Remember my family road trip this past summer that revealed a trend toward single letter chewing gum brands and a discussion of non-verbal logos that can stand alone? Well, on that same trip, driving through the heartland, along the various interstates we traveled, we noticed Drury Inn after Drury Inn, a hotel chain we had never encountered before. We stayed a few nights in downtown St. Louis, near the above-pictured Drury Inn, but we never had the interest or courage to take a closer look.

Actually my wife felt even more strongly about it than I did, she thought that the various Drury Inns we saw (from the outside) looked and sounded, well, quite dreary. Apparently we aren’t the first to make the “dreary” word association with Drury Inn, especially among those who have expressed  online their rather negative experiences in spending nights and money (on the inside of one) (here, here, here, herehere, and here). One could say that deciding to use a name so easily a target for a hotel chain starts to make the resulting wounds look self-inflicted.

Sorry again, Drury Inn.

Recognizing the practice of many popular national hotel brands to select and adopt brand names that evoke feelings of comfort and pleasure (Courtyard, Holiday Inn, Days Inn, Sleep Inn, and Comfort Inn), I was left rather intrigued with the peculiar naming decision involving Drury Inn, at least enough to take a closer look online. Armed with a Wikipedia reference along with the hotel chain’s website, I was surprised to learn, having never head of the brand before, that it has been around since 1973, it has 130 locations in twenty states, and it has won some awards too.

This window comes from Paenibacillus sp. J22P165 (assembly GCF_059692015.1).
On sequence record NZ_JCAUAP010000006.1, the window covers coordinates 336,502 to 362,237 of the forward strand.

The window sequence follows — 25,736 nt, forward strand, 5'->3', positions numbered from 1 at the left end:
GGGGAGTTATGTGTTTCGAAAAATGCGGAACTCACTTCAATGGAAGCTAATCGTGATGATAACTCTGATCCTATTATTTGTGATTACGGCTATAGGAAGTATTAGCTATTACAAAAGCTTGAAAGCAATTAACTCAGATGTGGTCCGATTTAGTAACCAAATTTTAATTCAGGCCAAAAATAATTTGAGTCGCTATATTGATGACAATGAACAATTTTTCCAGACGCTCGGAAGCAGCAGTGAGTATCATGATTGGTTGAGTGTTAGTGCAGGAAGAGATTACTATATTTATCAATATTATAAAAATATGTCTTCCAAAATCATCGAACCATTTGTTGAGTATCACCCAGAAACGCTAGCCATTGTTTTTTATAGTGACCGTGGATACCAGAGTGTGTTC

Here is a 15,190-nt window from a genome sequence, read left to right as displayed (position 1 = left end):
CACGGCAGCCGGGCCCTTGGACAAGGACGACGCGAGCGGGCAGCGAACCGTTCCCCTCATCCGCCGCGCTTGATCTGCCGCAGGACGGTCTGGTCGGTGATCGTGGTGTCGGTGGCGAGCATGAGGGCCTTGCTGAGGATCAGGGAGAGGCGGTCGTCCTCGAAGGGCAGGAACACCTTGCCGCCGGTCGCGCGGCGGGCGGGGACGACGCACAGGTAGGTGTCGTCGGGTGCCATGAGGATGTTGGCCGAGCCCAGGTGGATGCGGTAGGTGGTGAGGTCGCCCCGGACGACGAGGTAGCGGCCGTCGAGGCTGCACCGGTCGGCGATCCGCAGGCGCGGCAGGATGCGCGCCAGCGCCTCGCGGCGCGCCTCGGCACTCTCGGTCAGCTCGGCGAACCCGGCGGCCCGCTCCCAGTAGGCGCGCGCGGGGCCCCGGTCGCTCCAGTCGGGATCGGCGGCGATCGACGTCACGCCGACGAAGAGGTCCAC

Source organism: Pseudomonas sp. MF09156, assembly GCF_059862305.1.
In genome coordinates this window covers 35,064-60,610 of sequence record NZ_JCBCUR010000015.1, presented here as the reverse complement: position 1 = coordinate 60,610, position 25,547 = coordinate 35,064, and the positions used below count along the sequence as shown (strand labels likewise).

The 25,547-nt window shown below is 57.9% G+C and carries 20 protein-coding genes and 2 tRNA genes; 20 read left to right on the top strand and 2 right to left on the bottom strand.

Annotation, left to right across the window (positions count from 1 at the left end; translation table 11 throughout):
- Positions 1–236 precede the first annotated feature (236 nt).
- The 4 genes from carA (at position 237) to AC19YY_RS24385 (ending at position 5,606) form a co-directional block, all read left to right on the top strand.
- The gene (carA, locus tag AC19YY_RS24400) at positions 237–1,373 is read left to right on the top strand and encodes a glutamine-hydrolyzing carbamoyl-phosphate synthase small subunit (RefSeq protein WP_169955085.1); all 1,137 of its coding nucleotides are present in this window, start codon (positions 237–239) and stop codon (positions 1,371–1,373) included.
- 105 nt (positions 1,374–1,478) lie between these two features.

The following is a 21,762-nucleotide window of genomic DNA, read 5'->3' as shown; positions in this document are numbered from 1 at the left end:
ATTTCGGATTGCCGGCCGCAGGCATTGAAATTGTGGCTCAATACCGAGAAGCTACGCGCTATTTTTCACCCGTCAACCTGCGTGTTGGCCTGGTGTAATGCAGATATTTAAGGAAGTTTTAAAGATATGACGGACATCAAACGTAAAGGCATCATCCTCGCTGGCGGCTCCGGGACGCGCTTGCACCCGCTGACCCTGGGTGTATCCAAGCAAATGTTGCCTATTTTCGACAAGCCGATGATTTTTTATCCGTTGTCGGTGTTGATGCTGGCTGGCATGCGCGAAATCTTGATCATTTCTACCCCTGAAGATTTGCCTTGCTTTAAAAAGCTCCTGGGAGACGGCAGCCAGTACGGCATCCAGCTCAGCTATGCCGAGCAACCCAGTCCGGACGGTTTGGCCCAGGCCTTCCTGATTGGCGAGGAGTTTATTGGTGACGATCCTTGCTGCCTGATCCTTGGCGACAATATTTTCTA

Now, while Mr. Drury, and other family members, might defend use of the family name based on the recognized success and longevity of their business, someone less emotionally attached to the surname might ask where the business would be with a better brand name for a hotel chain.

Continue Reading Re-Branding and Pink Elephants: Doesn’t “Drury Inn” Need a Name Change?

Recently, UnderConsideration’s Brand New blog commented on the new logo adopted by Much Music. After 10 years of using MUCHMOREMUSIC, the logo was changed to MUCHMORE. The new logo is aesthetically more pleasing, but the change raises an important issue. Modernizing old logos can result in abandonment of the old mark, which means a loss of all trademark rights in the old logo.

In order to retain the trademark rights from the old version of the mark, the modified mark must contain what is the essence of the original mark and the new form must create the impression of being essentially the same mark. In other words, the new mark must retain the same overall commercial impression of the old mark. Generally, modernizing a mark will retain the same overall commercial impression of the old mark. However, the risk of creating a different commercial impression looms when elements are added to or deleted from the old mark.

In Much Music’s case, they deleted the term MUSIC, added color, and stylized the terms in a different way. The different stylization of the terms probably does not create a different commercial impression. However, the addition of color when the old logo did not have color and deletion of the term MUSIC could cause the new logo to create a commercial impression that is different from the old logo. The potential loss of 10 years of use could have a significant impact on the brand going forward. Therefore, it is important to keep this issue in mind when modernizing marks especially marks that have been used for many years.